jobber. (There’s also Joey Ryan, but he technically lost Gut Check which makes
the other 8 winners not being on TV render the concept even more absurd.) And
while some of them like this guy don’t seem to have much upside so far, the
last two: Barbarian’s daughter and the dude with “Boomstick” on his arm both
seemed more or less TV ready to me in their tryout matches, heck even the punk
rock Spud guy had some personality. If you are going to run this gimmick and make a big deal of signing these guys to contracts then sooner or later some of them have to make an Impact (see what I did there?)
Anyway end of side rant, back to this match
where we have a clear face-heel alignment division. However this is a boring match. While Hernandez is more
interesting when he’s not teaming with Chavo, the Aces & Eights guys are
still dull in the ring. Not sure what happened to Doc, because I thought he was
good as Luke Gallows but he’s been nothing but a snoozefest here in TNA. Match
goes as you’d expect with Gut Check dude’s inexperience causing him to both
take the heat and later take the pinfall.
Tenay and Tazz play up the Aces & Eights have three of the 12 spots
in the Rumble later.
Match 6 – Rob Terry & Matt Morgan vs. Joey Ryan
& Al Snow. And for the final tag match we get the full monty of the
Lethal Lottery tag gimmick. Before the drawing Ryan & Morgan cut a promo
together to remind us of their being a team and then of course they are forced
to be on opposite sides. Then Ryan is further forced to team with his arch
enemy Al Snow. Terry meanwhile is just playing the straight man as the babyface
who just wants to win the match and get on with the Rumble. This match is
really the Joey Ryan show, which again is fine since say what you want about
his in-ring skills but the dude knows how to play his character making this
only match worthy of semi-play by play.
Match starts with Ryan trying to walk out but Snow goes
after him and tosses him back in the ring. Snow tries to attack Ryan but Morgan
makes the save and we go right into a heat on Snow with the added benefit of
Ryan jumping off the apron whenever Snow tries to tag out. Eventually Snow is
able tag when Ryan is busy jawing with a fan and has his back turned. Terry
decimates Ryan with ease but then Morgan turns on Terry to save Ryan and even
sets up Ryan to use a schoolboy pin on Terry that fails to get the job done.
Ryan tags Snow in who then tries to strike an alliance with Terry where Snow
will fight Morgan while Terry fights Ryan but Terry just stares at Snow
fighting Morgan on the apron instead. Eventually both babyfaces tag in both
heels and the faces jump off the apron so we finally get Ryan vs. Morgan. They
debate who should lie down for who before Ryan tries to sucker punch Morgan. He
literally punches himself out into exhaustion with Morgan not selling any of it
in a funny spot and the carbon footprint puts Morgan and Terry into the Rumble.
Not a perfect match primarily because Morgan & Terry’s
offense is both kind of dull especially for big men: there was a hell of a lot
of chinlocks and nerve pinches instead of power moves here. But Ryan’s
character work was gold throughout, and the other three played their roles well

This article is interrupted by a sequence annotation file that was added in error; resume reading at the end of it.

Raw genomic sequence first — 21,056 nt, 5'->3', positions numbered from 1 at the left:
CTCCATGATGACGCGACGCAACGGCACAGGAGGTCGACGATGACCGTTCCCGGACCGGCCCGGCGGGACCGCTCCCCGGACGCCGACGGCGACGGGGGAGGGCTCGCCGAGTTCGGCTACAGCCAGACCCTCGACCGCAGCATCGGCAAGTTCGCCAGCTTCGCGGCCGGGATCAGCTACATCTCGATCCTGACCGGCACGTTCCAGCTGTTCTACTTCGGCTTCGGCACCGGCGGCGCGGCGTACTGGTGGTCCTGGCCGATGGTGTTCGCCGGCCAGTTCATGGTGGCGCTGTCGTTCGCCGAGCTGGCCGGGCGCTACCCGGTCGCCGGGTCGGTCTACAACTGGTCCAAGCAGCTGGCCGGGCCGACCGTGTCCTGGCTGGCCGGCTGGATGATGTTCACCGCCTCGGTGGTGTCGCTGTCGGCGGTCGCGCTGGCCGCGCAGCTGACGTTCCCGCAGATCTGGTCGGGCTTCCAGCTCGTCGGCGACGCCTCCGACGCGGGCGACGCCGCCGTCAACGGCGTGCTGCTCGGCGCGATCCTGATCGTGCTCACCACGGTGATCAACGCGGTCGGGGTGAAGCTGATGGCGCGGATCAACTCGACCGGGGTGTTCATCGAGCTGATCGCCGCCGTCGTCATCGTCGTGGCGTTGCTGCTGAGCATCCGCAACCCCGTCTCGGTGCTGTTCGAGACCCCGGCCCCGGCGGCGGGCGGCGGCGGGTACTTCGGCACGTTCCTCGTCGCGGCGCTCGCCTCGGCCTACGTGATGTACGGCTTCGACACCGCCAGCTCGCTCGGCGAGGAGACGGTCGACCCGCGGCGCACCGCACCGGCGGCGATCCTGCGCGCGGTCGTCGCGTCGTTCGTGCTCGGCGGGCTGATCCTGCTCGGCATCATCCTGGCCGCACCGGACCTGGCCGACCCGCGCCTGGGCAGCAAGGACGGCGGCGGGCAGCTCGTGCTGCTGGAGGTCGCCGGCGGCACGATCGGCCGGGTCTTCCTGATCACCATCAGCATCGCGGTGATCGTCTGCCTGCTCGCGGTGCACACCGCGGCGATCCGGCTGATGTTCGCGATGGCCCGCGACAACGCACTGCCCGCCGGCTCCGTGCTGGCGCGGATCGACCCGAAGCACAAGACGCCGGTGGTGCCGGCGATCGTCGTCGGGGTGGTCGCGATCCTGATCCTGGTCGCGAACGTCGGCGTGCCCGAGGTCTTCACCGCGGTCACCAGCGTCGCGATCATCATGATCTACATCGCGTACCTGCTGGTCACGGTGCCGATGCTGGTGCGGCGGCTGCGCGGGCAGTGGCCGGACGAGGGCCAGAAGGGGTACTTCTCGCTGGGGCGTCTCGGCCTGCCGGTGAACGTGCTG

12 man Gauntlet: I
didn’t time it but it felt like full 2-minute intervals. James Storm is #1 and
Bobby Roode is #2 so we get the ex-Beer Money throw down you’d expect. D-Von is
#3 and he forms an alliance with Roode to beat on Storm, then right before the
buzzer goes off for #4 D-Von turns on Roode. That’s because #4 is Doc and we
get Aces vs. Beer Money which ends with Beer Money using some double team moves
to eliminate Doc.
Mr. Pectacular is #5 and he just gets chopped a lot as
nothing really happens. #6 is Christian York and nothing of note happens.
Joseph Park is #7 and he tries to realign with Bobby Roode based on the teaming
earlier in the night but Roode suckers him and we’re back to nothing happening.
Ken Anderson is #8 and Pectacular makes the same mistake Park just did with
Roode, which leads to Park eliminating Pectacular.
Chris Daniels is #9 and he doesn’t really do anything. Samoa
Joe is #10 and the ring is getting too crowded at this point. Rob Terry is #11.
Terry clotheslines everyone in the ring and then eliminates York, Daniels and
Anderson in succession.
Matt Morgan is #12 and he’s about to square off with Terry
when Park and D-Von break it up. Alas this leads to Morgan eliminating Park. Morgan
tosses Joe next; then low-blows Terry from behind while Terry is fighting D-Von
and tosses Terry out too.
Final Four: James Storm, Bobby Roode, D-Von and Matt Morgan.
Storm avoids the carbon footprint causing Morgan to crotch himself and then
hits the flying forearm to eliminate Morgan. Knux interferes by tossing Roode
over the second rope and then he and D-Von double team Storm. However heel
miscommunication leads to D-Von’s elimination. Storm celebrates only to be
tossed by Roode; however Storm skins the cat and when Roode turns around he
takes the Last Call Superkick over the top to give the Storm the win.
Overall it bogged down a bit in the middle but the final
four sequence was very good. Plus as I said at the top I buy into Storm as a
tippy-top baby face so I’m all for him emerging as the big winner on a PPV.
Storm reconfirms my view of him with a crowd pleasing post-match promo as well.
Final Thoughts: Look
if you are the type smart fan who wants every match to be an hour long
technical wrestling exhibition then this is not the show for you. If I was to
do star ratings the tag matches all range from 1 to 3 stars and the higher rated matches are for the entertainment value by guys
like Pectacular, Park and Ryan and not the actual ring work. The best pure ring
work was probably the opener since it used standard tag formula.
However, if like me you can enjoy the entertainment aspect of
pro wrestling then this is a fun show that delivers exactly what the gimmick
promised. I watched this Friday night after a long wearying work week and it entertained
me just fine for three hours. And at $15 it costs less than half a tank of gas
making it an easy recommendation. Let’s call it a B- overall.
Afterwards TNA advertised Hardcore Justice 2 as the next $15
PPV for July. The ad promises a Dudley Boys tag team reunion, Joseph Park in a
hardcore match, ODB back in the ring plus some unfamiliar faces like Shark Boy,
Hardcore Holly and James Mitchell showing up for One Night Only so that one is
guaranteed to get my money already.